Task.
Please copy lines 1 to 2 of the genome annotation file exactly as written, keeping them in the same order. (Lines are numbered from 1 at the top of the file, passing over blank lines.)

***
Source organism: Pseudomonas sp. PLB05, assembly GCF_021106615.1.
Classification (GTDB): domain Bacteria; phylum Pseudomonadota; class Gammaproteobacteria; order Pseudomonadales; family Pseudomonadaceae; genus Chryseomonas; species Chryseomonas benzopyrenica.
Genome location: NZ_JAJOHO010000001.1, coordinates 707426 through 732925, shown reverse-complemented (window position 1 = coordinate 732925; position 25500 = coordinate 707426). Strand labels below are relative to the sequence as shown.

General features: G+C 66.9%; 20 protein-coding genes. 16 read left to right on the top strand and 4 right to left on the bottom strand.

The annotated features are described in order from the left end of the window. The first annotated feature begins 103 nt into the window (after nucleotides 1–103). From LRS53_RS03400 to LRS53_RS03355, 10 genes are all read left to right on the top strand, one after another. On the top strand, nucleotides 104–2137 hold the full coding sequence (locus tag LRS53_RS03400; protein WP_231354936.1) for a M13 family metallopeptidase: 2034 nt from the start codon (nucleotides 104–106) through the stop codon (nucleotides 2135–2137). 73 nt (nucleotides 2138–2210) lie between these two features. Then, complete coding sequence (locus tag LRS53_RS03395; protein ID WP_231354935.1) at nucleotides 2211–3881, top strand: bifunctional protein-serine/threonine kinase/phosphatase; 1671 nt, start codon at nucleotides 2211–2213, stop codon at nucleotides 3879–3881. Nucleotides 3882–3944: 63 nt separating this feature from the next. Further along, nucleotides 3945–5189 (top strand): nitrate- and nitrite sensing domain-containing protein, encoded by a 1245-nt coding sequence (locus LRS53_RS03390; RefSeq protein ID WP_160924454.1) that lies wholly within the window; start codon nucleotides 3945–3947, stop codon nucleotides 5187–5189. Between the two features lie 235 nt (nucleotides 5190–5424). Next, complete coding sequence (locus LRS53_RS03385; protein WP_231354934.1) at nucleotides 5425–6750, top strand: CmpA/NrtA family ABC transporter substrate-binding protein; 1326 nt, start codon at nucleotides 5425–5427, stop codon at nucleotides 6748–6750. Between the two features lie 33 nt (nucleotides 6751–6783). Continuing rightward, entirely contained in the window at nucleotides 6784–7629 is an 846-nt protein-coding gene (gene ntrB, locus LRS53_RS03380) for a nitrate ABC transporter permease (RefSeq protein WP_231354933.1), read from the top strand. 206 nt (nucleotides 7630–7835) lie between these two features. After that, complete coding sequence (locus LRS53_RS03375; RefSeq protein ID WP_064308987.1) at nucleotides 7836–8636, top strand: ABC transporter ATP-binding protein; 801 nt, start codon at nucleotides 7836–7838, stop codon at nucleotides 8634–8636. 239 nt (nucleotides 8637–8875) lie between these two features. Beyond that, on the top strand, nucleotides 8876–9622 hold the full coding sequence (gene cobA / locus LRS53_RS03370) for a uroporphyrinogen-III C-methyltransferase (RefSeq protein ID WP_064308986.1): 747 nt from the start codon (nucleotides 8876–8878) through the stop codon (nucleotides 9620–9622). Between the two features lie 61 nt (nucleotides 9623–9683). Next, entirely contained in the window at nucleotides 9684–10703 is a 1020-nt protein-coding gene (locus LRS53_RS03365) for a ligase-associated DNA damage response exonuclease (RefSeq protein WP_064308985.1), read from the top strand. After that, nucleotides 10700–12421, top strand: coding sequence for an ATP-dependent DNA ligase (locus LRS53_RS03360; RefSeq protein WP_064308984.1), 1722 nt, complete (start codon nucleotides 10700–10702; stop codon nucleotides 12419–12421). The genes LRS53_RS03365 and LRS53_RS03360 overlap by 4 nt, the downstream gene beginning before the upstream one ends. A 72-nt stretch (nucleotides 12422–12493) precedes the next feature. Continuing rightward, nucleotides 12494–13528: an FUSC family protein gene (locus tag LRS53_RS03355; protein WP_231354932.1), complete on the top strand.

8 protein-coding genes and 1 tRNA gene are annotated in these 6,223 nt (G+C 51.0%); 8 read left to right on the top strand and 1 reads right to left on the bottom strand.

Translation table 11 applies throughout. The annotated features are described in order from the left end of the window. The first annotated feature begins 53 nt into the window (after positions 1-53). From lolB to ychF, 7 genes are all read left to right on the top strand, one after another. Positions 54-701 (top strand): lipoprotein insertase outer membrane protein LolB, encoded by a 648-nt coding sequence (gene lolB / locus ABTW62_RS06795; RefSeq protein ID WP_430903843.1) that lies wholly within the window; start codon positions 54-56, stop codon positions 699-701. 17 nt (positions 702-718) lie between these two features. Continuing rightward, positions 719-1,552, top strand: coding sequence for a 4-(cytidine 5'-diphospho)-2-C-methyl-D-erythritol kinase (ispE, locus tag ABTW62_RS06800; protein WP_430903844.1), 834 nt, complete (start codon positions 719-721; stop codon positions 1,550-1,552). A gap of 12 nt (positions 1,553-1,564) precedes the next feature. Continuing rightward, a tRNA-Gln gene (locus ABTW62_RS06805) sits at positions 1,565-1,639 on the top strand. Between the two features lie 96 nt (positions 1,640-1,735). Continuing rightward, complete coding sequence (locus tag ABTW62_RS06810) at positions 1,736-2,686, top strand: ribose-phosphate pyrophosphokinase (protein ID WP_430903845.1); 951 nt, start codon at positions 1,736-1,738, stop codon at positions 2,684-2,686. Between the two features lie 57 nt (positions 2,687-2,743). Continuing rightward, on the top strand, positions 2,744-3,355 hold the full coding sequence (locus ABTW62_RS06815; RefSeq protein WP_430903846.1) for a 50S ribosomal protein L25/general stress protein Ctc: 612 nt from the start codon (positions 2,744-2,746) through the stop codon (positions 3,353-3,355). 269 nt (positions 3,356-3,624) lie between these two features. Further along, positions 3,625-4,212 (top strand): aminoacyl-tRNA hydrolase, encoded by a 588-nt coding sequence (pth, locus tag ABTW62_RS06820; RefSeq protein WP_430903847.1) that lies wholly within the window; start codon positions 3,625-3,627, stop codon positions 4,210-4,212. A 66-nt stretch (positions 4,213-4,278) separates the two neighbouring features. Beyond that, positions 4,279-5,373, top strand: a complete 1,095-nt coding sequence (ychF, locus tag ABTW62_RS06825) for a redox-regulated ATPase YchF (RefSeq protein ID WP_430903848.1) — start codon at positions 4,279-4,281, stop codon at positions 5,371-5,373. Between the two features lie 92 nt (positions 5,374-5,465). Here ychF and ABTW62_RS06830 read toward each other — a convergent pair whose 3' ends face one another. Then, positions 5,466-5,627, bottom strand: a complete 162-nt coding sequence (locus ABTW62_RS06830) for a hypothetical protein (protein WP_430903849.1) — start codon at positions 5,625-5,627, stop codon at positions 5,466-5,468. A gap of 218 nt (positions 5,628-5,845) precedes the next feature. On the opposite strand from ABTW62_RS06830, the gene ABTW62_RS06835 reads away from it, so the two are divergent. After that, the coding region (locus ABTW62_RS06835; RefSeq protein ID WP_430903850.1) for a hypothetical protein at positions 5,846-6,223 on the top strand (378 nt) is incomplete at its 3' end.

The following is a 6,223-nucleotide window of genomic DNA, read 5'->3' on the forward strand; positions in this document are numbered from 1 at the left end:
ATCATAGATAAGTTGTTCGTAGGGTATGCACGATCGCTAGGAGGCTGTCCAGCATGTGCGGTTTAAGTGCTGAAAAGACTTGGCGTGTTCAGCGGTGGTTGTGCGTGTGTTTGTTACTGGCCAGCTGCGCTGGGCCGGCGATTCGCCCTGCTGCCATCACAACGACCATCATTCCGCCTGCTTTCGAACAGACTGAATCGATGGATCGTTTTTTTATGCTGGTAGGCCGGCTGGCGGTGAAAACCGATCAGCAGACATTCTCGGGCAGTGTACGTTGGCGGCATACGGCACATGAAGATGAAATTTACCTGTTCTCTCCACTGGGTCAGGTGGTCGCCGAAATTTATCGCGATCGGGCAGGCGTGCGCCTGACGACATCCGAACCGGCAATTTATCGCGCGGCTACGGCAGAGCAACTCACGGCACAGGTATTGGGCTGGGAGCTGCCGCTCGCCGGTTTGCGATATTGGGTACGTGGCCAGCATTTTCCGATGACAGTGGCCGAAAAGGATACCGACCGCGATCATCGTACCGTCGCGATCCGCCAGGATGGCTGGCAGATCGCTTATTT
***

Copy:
Source organism: Pseudomonas sp. PLB05, assembly GCF_021106615.1.
Classification (GTDB): domain Bacteria; phylum Pseudomonadota; class Gammaproteobacteria; order Pseudomonadales; family Pseudomonadaceae; genus Chryseomonas; species Chryseomonas benzopyrenica.